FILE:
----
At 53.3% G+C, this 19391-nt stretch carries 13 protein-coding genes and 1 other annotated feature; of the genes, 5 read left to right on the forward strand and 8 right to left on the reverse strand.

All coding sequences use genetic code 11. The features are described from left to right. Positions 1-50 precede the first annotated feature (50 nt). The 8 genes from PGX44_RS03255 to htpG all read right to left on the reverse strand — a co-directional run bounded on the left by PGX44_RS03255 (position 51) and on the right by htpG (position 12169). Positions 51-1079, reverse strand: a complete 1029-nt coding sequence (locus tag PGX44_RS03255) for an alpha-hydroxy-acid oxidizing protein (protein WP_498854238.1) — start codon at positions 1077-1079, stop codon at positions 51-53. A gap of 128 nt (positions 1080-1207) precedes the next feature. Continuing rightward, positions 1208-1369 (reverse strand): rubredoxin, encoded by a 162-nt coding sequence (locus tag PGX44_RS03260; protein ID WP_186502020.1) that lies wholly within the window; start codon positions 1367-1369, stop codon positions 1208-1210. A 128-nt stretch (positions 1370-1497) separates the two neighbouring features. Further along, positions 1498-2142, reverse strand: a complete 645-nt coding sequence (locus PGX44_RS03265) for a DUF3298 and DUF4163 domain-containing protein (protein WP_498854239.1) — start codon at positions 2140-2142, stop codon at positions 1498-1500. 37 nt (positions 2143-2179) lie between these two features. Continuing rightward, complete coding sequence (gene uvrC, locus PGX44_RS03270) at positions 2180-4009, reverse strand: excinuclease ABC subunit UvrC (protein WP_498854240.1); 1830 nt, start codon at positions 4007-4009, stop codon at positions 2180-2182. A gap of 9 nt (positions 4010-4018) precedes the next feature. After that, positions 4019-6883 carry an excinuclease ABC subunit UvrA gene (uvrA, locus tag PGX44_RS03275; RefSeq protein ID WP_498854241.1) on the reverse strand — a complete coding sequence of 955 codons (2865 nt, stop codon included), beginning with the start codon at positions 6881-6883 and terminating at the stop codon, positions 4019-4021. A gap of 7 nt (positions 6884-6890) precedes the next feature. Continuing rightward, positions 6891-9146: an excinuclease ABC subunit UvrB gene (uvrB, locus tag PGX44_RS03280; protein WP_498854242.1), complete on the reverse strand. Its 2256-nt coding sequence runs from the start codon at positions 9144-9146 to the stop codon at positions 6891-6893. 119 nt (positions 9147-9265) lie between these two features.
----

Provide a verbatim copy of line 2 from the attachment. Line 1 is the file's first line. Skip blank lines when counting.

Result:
All coding sequences use genetic code 11. The features are described from left to right. Positions 1-50 precede the first annotated feature (50 nt). The 8 genes from PGX44_RS03255 to htpG all read right to left on the reverse strand — a co-directional run bounded on the left by PGX44_RS03255 (position 51) and on the right by htpG (position 12169). Positions 51-1079, reverse strand: a complete 1029-nt coding sequence (locus tag PGX44_RS03255) for an alpha-hydroxy-acid oxidizing protein (protein WP_498854238.1) — start codon at positions 1077-1079, stop codon at positions 51-53. A gap of 128 nt (positions 1080-1207) precedes the next feature. Continuing rightward, positions 1208-1369 (reverse strand): rubredoxin, encoded by a 162-nt coding sequence (locus tag PGX44_RS03260; protein ID WP_186502020.1) that lies wholly within the window; start codon positions 1367-1369, stop codon positions 1208-1210. A 128-nt stretch (positions 1370-1497) separates the two neighbouring features. Further along, positions 1498-2142, reverse strand: a complete 645-nt coding sequence (locus PGX44_RS03265) for a DUF3298 and DUF4163 domain-containing protein (protein WP_498854239.1) — start codon at positions 2140-2142, stop codon at positions 1498-1500. 37 nt (positions 2143-2179) lie between these two features. Continuing rightward, complete coding sequence (gene uvrC, locus PGX44_RS03270) at positions 2180-4009, reverse strand: excinuclease ABC subunit UvrC (protein WP_498854240.1); 1830 nt, start codon at positions 4007-4009, stop codon at positions 2180-2182. A gap of 9 nt (positions 4010-4018) precedes the next feature. After that, positions 4019-6883 carry an excinuclease ABC subunit UvrA gene (uvrA, locus tag PGX44_RS03275; RefSeq protein ID WP_498854241.1) on the reverse strand — a complete coding sequence of 955 codons (2865 nt, stop codon included), beginning with the start codon at positions 6881-6883 and terminating at the stop codon, positions 4019-4021. A gap of 7 nt (positions 6884-6890) precedes the next feature. Continuing rightward, positions 6891-9146: an excinuclease ABC subunit UvrB gene (uvrB, locus tag PGX44_RS03280; protein WP_498854242.1), complete on the reverse strand. Its 2256-nt coding sequence runs from the start codon at positions 9144-9146 to the stop codon at positions 6891-6893. 119 nt (positions 9147-9265) lie between these two features.